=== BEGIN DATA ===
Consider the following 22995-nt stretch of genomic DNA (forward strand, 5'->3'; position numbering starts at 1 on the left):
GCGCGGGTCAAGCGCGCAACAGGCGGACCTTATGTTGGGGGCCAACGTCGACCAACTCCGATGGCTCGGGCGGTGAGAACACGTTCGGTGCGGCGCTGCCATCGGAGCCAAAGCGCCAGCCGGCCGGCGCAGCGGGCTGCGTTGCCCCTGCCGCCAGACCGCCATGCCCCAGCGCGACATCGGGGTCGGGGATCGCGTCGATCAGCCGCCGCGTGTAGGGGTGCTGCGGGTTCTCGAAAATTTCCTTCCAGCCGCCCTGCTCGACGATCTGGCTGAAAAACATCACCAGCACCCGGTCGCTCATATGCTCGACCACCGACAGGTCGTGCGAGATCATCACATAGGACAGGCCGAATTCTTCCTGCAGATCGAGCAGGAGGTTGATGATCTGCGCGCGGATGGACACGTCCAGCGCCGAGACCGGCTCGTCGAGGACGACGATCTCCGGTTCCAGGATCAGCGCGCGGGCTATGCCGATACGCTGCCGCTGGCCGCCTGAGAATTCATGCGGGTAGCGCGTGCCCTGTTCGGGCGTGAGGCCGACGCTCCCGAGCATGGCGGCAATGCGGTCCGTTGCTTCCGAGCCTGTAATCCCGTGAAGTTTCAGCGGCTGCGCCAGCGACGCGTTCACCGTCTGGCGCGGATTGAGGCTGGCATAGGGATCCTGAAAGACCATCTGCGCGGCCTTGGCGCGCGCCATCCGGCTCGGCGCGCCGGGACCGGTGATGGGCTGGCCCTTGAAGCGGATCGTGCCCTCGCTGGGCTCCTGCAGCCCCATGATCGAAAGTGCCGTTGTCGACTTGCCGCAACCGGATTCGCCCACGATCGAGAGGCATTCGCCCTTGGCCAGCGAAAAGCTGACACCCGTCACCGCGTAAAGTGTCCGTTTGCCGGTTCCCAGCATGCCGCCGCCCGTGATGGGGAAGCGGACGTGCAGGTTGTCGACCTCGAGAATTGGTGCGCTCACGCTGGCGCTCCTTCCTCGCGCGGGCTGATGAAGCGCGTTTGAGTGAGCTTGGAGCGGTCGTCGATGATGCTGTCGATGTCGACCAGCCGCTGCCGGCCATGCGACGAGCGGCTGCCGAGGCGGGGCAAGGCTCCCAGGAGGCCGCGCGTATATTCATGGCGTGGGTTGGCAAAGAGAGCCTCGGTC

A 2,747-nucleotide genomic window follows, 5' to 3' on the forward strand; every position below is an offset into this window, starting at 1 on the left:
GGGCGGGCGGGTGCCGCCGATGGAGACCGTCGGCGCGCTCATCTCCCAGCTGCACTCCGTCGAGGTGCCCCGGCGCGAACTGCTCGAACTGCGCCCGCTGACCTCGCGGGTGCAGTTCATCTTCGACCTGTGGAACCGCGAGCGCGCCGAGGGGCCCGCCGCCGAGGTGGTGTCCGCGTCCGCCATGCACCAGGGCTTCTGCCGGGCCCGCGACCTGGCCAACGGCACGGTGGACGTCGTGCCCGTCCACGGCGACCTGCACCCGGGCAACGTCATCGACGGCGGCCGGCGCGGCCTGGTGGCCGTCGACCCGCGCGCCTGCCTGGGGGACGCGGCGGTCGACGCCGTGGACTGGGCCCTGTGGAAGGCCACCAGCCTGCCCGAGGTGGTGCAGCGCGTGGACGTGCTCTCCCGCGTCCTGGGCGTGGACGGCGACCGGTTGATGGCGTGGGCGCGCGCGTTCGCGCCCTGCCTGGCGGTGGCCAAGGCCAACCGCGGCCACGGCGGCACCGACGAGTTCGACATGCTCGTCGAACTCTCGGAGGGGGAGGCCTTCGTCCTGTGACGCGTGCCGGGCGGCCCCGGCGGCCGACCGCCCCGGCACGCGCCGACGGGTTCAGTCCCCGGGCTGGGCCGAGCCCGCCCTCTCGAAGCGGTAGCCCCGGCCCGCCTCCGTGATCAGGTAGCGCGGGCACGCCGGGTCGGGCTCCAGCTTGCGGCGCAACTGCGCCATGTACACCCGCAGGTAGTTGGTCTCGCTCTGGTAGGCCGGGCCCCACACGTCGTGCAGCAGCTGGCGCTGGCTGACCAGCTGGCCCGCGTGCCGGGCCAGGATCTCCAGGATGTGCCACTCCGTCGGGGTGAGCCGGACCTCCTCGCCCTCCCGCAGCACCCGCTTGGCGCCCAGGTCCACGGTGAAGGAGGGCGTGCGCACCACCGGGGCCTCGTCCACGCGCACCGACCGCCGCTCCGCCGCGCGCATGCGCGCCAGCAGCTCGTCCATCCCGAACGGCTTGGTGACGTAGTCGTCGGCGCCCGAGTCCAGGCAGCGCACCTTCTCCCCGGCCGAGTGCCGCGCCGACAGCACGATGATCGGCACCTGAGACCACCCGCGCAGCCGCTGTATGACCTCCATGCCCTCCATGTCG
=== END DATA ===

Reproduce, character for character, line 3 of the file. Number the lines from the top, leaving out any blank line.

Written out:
A 2,747-nucleotide genomic window follows, 5' to 3' on the forward strand; every position below is an offset into this window, starting at 1 on the left: